Kanye West Has No Record Company or Publishing Deal — How Will He Release Music?

Kanye West, one of the most popular, influential and commercially successful musicians of the past 20 years — who has effectively set his businesses and career on fire with a series of indefensible anti-Semitic comments — is currently without a record label or a music publisher. Universal Music’s Def Jam Recordings and Sony Music Publishing are both out of contract with him, and many of his other business partners have broken ties in the wake of his recent behavior. On purely music-business terms, the situation is unprecedented.

Def Jam, which owns the copyright to his recordings up to sometime in the mid-2010s and distributed subsequent releases up to last year’s “Donda” album, has confirmed that his deal with the company ended last year. (The copyright credits on some albums have changed in recent weeks; it now appears that West owns his masters from the 2013 “Yeezy” album onward.) As with RCA Records and R. Kelly, the company will continue to own and/or distribute his catalog, and profit from it, per the terms of their contract. Def Jam presumably owns the recorded-music rights to his earlier recordings for decades to come, although it is unclear when the post-2013 releases will be up for a new distribution deal.

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Sony Publishing confirmed that his administration deal with the company ended earlier this year, although it will continue to administer his work, per the terms of the deal, for an unspecified time.

So what happens when he wants to release new music? He has released three songs in collaboration with other artists this year (all before his anti-Semitic comments), but all were on his collaborators’ labels — a scenario that is less easy to imagine now.

Presumably, based on his recent comments about launching his own apparel lines, he will put the music out himself. But releasing music on Kanye West’s level requires major business partners — who will work with him?

While the majors — Universal, Sony and Warner Music Groups — are likely out of the equation for the foreseeable future, it’s possible that he could strike a deal with a large indie like the hip-hop powerhouse Empire, Create Music Group (which distributes Tekashi 6ix 9ine releases) or France-based Believe, which is one of the few Western music companies that did not shut down or drastically reduce its operations in Russia after the invasion of Ukraine earlier this year.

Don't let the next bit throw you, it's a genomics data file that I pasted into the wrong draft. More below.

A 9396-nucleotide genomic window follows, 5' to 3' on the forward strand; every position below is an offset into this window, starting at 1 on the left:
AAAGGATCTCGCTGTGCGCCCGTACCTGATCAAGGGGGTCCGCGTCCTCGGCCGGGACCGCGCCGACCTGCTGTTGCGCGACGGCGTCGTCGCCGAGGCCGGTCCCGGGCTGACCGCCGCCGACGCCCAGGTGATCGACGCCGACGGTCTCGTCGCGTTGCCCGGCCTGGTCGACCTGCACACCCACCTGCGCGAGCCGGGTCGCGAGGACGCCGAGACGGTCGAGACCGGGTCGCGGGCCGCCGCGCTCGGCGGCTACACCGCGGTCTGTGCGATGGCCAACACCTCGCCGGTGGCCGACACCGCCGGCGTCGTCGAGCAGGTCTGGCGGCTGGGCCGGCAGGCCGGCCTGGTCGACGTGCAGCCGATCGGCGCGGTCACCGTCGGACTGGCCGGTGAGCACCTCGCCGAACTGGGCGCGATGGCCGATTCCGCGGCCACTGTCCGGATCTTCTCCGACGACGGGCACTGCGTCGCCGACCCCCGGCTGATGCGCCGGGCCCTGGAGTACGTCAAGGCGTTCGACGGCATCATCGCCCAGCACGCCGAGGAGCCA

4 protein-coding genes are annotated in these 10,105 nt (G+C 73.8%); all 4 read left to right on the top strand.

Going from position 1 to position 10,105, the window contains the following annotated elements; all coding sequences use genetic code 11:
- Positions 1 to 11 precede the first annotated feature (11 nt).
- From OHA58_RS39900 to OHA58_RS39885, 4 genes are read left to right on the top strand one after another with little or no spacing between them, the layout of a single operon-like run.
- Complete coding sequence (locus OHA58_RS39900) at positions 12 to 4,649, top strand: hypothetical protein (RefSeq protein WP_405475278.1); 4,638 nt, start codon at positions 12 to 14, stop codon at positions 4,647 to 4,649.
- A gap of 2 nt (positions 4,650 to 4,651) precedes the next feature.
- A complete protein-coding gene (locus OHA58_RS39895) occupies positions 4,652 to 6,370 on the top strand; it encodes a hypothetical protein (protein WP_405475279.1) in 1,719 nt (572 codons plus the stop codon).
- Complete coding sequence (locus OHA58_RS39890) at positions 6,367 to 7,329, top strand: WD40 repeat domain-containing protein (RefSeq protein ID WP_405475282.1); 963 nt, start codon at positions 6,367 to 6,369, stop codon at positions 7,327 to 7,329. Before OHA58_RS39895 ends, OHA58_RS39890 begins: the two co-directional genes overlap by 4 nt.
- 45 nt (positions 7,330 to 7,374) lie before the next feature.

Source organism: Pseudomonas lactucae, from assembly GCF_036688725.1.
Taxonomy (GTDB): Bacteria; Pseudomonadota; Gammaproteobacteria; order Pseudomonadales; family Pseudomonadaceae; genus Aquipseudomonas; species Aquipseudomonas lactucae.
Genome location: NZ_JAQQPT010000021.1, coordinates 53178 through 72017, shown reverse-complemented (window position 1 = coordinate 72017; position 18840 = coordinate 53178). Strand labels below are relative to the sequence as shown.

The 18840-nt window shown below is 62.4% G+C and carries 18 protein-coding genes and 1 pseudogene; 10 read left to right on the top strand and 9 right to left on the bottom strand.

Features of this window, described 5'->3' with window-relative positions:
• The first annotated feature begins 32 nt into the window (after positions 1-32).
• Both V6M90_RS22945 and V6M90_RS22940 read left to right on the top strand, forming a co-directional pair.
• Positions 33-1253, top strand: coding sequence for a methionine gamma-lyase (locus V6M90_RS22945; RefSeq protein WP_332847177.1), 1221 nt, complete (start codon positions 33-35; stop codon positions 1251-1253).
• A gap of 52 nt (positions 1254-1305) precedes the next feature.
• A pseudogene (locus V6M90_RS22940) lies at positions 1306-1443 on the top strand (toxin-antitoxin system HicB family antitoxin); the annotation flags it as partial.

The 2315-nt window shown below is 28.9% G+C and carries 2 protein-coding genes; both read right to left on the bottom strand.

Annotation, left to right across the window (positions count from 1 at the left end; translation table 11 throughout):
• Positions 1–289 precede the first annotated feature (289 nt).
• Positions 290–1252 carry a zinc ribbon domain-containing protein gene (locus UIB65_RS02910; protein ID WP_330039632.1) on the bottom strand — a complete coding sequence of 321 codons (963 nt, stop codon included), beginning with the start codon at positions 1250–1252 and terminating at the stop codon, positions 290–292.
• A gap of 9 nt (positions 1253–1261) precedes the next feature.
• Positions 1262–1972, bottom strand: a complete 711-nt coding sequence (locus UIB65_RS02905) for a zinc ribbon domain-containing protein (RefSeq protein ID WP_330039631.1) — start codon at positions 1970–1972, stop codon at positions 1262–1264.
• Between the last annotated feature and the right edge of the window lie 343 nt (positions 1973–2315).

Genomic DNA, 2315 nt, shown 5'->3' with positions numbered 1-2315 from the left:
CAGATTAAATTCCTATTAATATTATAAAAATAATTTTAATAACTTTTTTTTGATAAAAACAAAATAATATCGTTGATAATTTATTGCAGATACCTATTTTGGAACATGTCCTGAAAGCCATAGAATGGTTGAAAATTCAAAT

However, those or similar companies would have to brace for serious fallout. “It would have to be someone willing to be ostracized,” one veteran music industry executive says. “The other artists on the label or distributor, not to mention the staff, probably wouldn’t stand for it.” (Reps for those companies did not immediately respond to Variety’s requests for comment, although one said that many of their company’s staffers would have strong opinions about such a move.)

It is certainly possible to work within the label system on a per-release basis: Prince managed to avoid signing with a label for the last 20 years of his career — owning his masters and licensing some releases to majors, others to larger independents and others simply on the internet — although he did not carry the baggage that West does.

However, it’s easy enough for an artist of West’s stature to simply post music and not worry about traditional distribution, radio play or even manufacturing CDs or vinyl. If he weren’t able to find a partner, he could simply make an announcement on social media and upload the music to virtually any streaming service, as long as the song did not include what Spotify terms as “hate content” or anything that otherwise violates the services’ policies; most do not bar an artist based on their conduct, but rather the content of the music. The streaming services all pay royalties to the rights holders, which is usually a label but in this case would be West and anyone he might partner with.

The publishing, however, is a more complex issue. Tracking down and collecting publishing royalties, which is known as administration, is a complex and laborious operation that requires extensive infrastructure; even a large publisher like Primary Wave Music outsources it to major companies like Universal and Warner.

Some of the work is relatively automatic: Mechanical streaming royalties are collected by the non-profit Mechanical Licensing Collective, and he continues to be affiliated with performing rights organization BMI (which even named him songwriter of the year at its Trailblazers of Gospel Music Awards in 2021), which per its mandate cannot terminate a relationship with a songwriter.